Sometimes long-term care providers struggle to find meaning in the signs that are strewn in their path. Whether it's legalese, regulatory gobbledy-gook or some form of bureaucracy, uncertain messages confront providers seemingly every day.
Two research organizations are teaming up for a major study to reduce the number of fall-related injuries among seniors. Provider input is requested.
By negotiating now, a nursing home can have a strong voice in an Accountable Care Organization. Otherwise, ACOs will come to nursing homes in two or three years with a "take it or leave it" proposition, according to John Durso, a partner at the law firm of Ungaretti & Harris LLP and a McKnight's Expert columnist.
Healthcare journalists may have fallen inadvertently into triggering a Pavlovian response in our readers: We write "hospital readmissions" and you click.
Skilled nursing facilities that delay joining an Accountable Care Organization will likely be losers in the healthcare marketplace, according to John Durso, a partner at the law firm of Ungaretti & Harris LLP. Durso recently offered tips for nursing homes that are negotiating to join an integrated care network.
Medicare beneficiaries should be allowed to enroll in a network that would "incentivize higher quality" and more cost-effective and coordinated care, according to a new report whose authors include three former Senators.
Palliative care should follow care coordination and quality improvement processes called for by the Affordable Care Act, according to updated guidelines from the National Consensus Project for Quality Palliative Care.
As part of an effort to improve coordination among different care settings and reduce rehospitalizations, the Centers for Medicare and Medicaid Services is now accepting two new codes related to transitional care.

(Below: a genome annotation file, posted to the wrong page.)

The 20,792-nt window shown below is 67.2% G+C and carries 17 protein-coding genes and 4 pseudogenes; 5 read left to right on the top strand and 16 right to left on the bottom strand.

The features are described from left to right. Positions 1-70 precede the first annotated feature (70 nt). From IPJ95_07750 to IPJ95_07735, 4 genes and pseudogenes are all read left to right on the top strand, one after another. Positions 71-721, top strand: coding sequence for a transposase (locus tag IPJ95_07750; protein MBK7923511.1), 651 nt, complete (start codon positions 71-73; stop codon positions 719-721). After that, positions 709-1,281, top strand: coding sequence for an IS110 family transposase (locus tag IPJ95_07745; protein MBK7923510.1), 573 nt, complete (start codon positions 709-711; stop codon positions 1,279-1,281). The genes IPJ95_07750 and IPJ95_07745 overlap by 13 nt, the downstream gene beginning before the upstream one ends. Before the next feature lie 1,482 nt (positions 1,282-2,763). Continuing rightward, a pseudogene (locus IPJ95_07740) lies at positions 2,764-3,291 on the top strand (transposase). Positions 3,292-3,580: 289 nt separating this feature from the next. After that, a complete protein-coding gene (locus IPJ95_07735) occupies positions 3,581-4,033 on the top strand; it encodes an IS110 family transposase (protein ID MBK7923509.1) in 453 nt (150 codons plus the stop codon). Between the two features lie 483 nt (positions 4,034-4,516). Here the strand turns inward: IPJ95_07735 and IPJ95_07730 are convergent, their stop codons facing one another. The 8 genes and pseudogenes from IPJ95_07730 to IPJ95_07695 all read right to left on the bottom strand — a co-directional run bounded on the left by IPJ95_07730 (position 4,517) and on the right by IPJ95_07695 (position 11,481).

Accountable care organizations contracting with Medicare might double in January, according to the head of the Center for Medicare & Medicaid Innovation.
A snapshot of hospitals involved in accountable care organizations finds that they are making progress in improving the coordination of care.
Those most likely to benefit from participation in accountable care organizations may face the biggest barriers to enrollment, a new report suggests.
Long-term care providers must collaborate and create partnerships with their acute care counterparts in order to make efficient use of new technology, a health information management expert told listeners at a special McKnight's webcast Tuesday.
States eager to test payment reform models for federal health programs can apply for awards totaling $275 million, courtesy of the Centers for Medicare & Medicaid Services.
Many states are considering their options in the wake of a seemingly favorable Supreme Court ruling. The nation's highest court ruled that Congress exceeded its reach when it threatened states with a total Medicaid funding cutoff if they failed to participate in an expanded Medicaid program.
Accountable care organizations are expected to thrive even if the Supreme Court throws out the Affordable Care Act, healthcare law experts said Tuesday.
For many, it appears that finding their own answers to long-term care's challenges and opportunities is the first and only default option. But the future means finding some dance partners.